People can buy almost anything on China's largest e-commerce site Alibaba. They can snap up pirate themed shower curtains, weight loss slippers, and even bags of cement. But one thing they won't be able to buy are Bitcoins.
Alibaba Group announced on Wednesday that the sale of Bitcoins on its Web site will be banned starting on January 14, according to The New York Times. While the majority of site's sales are made via Taobao's Alipay system, a handful of merchants accept Bitcoin payments or sell the digital currency.
"In the interest of consumer protection, Taobao Marketplace has banned the listing or sale of Bitcoins over the platform," Alibaba spokeswoman Florence Shih told the Times.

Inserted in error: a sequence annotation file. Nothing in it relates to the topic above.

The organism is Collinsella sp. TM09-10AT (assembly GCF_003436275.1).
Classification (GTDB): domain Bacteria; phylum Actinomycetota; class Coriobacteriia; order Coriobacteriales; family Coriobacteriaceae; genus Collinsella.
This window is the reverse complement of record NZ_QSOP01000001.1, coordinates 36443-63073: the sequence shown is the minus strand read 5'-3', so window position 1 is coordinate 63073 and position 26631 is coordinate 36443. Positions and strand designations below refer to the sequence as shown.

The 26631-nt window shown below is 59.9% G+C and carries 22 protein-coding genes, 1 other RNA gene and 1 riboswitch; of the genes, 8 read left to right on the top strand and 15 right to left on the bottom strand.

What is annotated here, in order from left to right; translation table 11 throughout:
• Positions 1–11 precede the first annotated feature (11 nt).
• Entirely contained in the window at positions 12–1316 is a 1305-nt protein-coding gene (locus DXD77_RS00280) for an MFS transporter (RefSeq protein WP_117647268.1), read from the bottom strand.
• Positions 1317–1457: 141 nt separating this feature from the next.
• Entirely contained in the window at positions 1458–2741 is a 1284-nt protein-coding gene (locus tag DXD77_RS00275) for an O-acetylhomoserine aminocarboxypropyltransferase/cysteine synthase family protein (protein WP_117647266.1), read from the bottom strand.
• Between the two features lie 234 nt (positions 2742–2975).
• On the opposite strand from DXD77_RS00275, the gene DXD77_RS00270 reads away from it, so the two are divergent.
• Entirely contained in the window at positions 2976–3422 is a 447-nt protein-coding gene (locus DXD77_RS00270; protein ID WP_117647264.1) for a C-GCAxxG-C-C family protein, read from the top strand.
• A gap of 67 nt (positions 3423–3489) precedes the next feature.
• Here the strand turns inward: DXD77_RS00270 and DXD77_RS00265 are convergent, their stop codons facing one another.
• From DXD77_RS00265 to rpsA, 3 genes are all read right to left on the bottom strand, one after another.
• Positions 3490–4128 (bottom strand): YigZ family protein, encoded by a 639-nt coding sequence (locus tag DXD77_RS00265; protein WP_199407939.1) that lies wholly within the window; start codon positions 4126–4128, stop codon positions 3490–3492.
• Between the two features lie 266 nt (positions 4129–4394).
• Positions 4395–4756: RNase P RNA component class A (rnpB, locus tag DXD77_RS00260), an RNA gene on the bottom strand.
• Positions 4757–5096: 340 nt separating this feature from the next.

This announcement comes on the heels of the Chinese government announcing that the country's banks are forbidden to trade Bitcoins. The government claimed Bitcoin poses a potential risk to the financial system.
China isn't the only country to be wary of the virtual currency. Financial authorities around the world -- including the European Banking Authority and US Department of Treasury -- are taking a hard look at the currency and whether it should be allowed.
Despite the skepticism over Bitcoin, the currency seems to be doing well on the market. It's been around since 2009, but didn't really get going until 2011 when it was worth $2 per coin. By 2013, the currency had climbed to $20 per coin, and then jumped to $266 last April. Within the past couple of months, it had another price jump and is now hovering around $1,000.
For its part, Alibaba is said to be considering an initial public offering in the US sometime this year. The company is wildly successful. In November, Alibaba broke online sales records during the country's biggest shopping holiday by reaching $5.75 billion in sales in one day. For comparison, Cyber Monday sales in the US in 2013 brought in an estimated $1.75 billion in sales.